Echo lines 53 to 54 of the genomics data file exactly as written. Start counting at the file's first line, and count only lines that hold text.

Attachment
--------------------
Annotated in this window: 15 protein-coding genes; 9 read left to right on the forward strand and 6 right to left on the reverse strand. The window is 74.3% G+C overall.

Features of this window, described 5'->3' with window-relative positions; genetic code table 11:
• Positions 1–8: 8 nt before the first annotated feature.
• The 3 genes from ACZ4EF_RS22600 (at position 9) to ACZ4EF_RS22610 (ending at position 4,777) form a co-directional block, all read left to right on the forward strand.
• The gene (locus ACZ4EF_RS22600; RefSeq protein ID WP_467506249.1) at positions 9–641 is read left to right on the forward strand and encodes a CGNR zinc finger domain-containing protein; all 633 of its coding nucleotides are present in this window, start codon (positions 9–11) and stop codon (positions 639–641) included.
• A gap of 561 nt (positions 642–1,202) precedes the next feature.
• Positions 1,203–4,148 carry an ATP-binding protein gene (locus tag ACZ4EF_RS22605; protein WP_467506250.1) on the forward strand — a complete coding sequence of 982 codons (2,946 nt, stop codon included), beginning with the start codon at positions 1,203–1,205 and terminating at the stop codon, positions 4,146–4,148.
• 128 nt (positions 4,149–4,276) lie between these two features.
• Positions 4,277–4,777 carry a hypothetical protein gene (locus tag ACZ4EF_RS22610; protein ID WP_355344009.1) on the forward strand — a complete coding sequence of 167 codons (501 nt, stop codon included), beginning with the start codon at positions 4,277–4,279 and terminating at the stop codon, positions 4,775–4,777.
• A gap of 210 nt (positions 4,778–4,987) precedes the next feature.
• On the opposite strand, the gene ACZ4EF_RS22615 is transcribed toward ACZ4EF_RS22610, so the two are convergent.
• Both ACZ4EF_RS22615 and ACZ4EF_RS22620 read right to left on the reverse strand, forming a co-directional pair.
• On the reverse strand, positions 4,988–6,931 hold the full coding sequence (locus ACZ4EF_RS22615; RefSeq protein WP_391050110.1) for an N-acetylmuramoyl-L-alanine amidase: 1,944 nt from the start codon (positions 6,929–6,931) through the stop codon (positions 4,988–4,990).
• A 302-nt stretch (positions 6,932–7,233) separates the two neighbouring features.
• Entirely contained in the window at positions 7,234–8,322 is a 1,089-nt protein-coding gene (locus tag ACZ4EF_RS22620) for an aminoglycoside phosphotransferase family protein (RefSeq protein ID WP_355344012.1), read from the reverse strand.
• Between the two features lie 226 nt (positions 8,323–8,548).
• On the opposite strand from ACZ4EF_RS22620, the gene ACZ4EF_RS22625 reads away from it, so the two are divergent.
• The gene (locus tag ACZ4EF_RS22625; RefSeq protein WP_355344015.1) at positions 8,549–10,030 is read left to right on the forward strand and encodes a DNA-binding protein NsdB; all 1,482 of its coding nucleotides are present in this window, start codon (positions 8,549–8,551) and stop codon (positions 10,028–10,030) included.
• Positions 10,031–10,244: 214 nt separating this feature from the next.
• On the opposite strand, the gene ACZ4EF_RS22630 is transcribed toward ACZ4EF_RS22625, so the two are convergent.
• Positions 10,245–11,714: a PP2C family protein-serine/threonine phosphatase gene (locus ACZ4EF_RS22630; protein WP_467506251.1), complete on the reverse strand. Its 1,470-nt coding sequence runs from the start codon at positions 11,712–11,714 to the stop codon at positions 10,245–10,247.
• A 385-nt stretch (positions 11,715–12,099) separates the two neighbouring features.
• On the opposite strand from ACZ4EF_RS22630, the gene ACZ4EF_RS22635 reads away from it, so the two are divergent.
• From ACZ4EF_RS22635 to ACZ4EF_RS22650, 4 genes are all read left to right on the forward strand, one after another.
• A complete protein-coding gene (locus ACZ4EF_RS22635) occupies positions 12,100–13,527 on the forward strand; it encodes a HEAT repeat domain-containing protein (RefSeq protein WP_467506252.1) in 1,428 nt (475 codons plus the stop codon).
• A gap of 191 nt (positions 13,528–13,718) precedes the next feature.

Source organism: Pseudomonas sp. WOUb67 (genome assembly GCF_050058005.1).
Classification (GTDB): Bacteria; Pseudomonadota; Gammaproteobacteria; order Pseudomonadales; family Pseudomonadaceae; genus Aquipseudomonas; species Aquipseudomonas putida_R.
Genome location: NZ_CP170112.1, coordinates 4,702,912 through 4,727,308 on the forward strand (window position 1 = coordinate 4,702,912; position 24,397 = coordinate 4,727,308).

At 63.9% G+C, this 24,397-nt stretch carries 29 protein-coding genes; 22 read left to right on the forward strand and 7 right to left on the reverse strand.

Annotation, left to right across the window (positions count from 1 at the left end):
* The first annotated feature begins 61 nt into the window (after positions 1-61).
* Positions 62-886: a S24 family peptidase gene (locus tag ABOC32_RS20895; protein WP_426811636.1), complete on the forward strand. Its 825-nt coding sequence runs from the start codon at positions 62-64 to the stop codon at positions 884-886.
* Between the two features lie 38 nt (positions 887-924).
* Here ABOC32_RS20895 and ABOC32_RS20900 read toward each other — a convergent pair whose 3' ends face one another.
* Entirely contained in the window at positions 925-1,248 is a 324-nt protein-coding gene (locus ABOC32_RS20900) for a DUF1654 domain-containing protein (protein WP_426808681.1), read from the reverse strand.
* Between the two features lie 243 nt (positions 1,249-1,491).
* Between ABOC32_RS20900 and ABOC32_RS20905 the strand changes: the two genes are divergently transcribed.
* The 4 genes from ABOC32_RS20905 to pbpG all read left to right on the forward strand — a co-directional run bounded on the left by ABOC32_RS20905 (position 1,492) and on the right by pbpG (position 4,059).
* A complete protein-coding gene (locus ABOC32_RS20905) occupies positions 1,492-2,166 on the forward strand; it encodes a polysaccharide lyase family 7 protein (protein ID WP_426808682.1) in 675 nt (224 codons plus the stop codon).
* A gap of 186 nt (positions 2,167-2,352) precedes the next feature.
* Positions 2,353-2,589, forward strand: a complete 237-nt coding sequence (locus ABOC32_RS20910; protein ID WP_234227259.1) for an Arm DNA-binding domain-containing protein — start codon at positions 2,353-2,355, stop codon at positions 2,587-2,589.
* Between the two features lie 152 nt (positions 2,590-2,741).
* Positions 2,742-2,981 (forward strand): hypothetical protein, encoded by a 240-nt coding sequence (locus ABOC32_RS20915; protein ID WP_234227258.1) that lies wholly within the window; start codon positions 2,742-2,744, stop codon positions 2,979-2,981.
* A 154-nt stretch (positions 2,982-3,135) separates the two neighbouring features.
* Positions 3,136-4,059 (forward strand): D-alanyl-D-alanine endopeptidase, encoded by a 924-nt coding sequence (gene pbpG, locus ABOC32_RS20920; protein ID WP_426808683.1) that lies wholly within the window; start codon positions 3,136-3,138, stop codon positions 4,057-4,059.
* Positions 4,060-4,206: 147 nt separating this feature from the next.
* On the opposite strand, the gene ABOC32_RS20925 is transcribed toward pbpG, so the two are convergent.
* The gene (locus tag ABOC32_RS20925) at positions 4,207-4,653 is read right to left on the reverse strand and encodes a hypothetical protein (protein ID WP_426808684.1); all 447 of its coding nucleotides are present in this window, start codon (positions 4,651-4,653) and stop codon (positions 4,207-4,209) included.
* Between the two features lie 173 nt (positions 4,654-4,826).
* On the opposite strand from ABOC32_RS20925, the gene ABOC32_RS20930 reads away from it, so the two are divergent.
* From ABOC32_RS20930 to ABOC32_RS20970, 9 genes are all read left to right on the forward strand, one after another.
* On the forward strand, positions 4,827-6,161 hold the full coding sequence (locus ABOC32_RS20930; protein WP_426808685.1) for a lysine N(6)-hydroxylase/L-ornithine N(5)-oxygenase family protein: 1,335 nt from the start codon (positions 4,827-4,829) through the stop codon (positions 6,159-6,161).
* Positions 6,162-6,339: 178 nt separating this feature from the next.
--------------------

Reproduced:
* On the forward strand, positions 4,827-6,161 hold the full coding sequence (locus ABOC32_RS20930; protein WP_426808685.1) for a lysine N(6)-hydroxylase/L-ornithine N(5)-oxygenase family protein: 1,335 nt from the start codon (positions 4,827-4,829) through the stop codon (positions 6,159-6,161).
* Positions 6,162-6,339: 178 nt separating this feature from the next.